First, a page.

Consider a set similar to:

  • English Literature, History, and a foreign language

  • English Language, Sociology, Media Studies

  • English Literature / Language, Law, Psychology

Best A Level Combinations for Languages

Selecting your favourite and strongest language is an obvious first step, but after that you have many more options. You could select A levels which demonstrate different skills to a language, such as the sciences or maths. Alternatively, many higher education courses pair a language with another course, for example “French and Business”, so if you know which type of field or industry you may like to enter then this can help inform your choice.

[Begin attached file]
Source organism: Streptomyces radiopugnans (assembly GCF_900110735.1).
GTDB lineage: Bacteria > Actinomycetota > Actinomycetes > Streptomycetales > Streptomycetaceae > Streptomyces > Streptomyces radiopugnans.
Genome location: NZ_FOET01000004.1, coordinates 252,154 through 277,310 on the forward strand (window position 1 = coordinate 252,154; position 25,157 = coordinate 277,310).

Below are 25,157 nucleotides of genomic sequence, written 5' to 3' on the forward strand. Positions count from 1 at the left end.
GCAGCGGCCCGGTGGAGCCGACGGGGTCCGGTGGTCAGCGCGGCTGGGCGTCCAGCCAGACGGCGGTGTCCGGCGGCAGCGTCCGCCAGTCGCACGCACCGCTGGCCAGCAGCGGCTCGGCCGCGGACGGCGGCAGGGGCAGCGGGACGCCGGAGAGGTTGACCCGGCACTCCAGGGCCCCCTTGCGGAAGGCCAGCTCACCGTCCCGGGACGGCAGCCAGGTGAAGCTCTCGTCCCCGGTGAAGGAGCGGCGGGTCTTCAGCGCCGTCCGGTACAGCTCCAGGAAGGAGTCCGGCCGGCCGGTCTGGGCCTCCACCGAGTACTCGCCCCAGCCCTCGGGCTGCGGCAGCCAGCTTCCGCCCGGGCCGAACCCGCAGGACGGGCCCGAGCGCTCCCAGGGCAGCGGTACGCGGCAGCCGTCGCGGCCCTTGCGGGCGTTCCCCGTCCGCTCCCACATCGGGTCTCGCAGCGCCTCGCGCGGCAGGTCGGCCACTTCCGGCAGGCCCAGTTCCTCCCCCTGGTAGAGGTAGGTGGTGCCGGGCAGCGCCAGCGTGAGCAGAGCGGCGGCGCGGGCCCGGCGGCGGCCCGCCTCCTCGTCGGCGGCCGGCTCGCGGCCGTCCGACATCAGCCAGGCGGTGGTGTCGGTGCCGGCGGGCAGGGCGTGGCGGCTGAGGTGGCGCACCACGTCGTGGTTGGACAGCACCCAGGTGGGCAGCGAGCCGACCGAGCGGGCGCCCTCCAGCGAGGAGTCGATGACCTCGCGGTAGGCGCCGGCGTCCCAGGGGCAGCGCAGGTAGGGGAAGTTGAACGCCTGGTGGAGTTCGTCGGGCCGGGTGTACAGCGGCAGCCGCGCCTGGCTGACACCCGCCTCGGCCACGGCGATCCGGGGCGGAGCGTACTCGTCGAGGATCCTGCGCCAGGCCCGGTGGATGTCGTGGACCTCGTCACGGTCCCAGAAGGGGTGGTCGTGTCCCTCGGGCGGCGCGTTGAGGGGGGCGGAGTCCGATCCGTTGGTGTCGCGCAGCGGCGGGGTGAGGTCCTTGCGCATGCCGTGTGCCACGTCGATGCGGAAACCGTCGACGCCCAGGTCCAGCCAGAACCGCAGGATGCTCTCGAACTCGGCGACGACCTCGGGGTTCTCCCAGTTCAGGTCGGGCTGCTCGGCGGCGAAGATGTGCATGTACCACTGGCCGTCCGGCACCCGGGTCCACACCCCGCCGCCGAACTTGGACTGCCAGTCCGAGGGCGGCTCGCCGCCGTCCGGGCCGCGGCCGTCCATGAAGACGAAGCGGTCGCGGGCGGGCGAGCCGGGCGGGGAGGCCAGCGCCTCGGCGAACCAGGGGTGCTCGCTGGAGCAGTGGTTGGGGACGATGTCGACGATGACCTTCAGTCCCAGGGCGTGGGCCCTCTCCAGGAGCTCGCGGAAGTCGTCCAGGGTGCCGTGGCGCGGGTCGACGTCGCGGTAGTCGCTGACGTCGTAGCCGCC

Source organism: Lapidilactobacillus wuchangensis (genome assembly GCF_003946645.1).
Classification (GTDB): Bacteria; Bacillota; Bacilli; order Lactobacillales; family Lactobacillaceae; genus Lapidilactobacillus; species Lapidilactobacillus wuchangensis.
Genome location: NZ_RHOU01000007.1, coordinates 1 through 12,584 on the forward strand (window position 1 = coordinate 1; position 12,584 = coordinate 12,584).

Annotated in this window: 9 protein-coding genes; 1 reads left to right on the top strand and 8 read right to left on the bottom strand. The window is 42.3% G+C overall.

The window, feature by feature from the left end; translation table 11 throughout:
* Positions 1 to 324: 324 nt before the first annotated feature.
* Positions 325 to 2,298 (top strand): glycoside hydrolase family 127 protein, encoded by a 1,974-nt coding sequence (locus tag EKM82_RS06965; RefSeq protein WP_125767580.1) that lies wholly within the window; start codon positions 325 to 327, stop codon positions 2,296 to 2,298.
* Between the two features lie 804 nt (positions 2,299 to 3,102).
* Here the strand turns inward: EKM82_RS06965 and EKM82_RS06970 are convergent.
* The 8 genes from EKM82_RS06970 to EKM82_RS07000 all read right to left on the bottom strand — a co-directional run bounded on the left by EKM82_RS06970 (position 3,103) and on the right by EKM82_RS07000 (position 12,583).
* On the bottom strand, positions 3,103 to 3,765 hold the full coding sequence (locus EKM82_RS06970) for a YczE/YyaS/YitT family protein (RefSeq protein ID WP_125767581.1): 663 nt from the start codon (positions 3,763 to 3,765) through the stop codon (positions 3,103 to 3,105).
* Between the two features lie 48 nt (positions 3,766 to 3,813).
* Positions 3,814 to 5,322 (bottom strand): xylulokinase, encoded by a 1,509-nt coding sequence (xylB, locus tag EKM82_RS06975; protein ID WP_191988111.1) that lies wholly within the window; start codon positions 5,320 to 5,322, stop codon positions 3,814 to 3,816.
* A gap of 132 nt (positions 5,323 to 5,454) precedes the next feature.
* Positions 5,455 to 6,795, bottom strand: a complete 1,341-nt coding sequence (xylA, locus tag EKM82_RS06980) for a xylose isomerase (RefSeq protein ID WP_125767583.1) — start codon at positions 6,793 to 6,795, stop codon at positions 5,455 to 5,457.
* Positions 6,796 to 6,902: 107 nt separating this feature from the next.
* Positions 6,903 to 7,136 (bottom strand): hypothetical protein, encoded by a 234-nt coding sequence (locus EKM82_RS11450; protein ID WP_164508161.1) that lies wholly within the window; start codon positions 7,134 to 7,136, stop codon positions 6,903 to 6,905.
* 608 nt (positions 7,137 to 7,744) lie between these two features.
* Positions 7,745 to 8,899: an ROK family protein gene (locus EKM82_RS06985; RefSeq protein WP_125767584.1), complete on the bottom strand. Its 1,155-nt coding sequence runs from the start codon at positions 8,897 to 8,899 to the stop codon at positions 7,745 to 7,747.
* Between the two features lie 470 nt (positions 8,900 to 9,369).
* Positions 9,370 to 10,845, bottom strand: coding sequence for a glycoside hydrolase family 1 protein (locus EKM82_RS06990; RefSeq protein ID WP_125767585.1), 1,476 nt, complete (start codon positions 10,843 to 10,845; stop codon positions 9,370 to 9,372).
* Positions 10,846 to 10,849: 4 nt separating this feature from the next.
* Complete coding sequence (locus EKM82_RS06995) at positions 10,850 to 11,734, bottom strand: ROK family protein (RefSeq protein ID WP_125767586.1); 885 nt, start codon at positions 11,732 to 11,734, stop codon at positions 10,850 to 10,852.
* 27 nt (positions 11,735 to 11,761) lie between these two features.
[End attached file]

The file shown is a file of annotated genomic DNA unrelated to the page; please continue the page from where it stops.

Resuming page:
If applying for a purely language-based course or classical languages, then A levels which are essay-based and use analytical and comparative skills would be very useful.

Consider a set similar to:

  • French, Business, Maths

  • Spanish, German, Politics

  • Latin, French, History

  • German, English, Business

Further reading

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Written by Jamie Wood

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Jamie graduated in 2014 from the University of Bristol with a degree in Electronic and Communications Engineering. He has worked as a teacher for 8 years, in secondary schools and in further education; teaching GCSE and A Level. He is passionate about helping students fulfil their potential through easy-to-use resources and high-quality questions and solutions.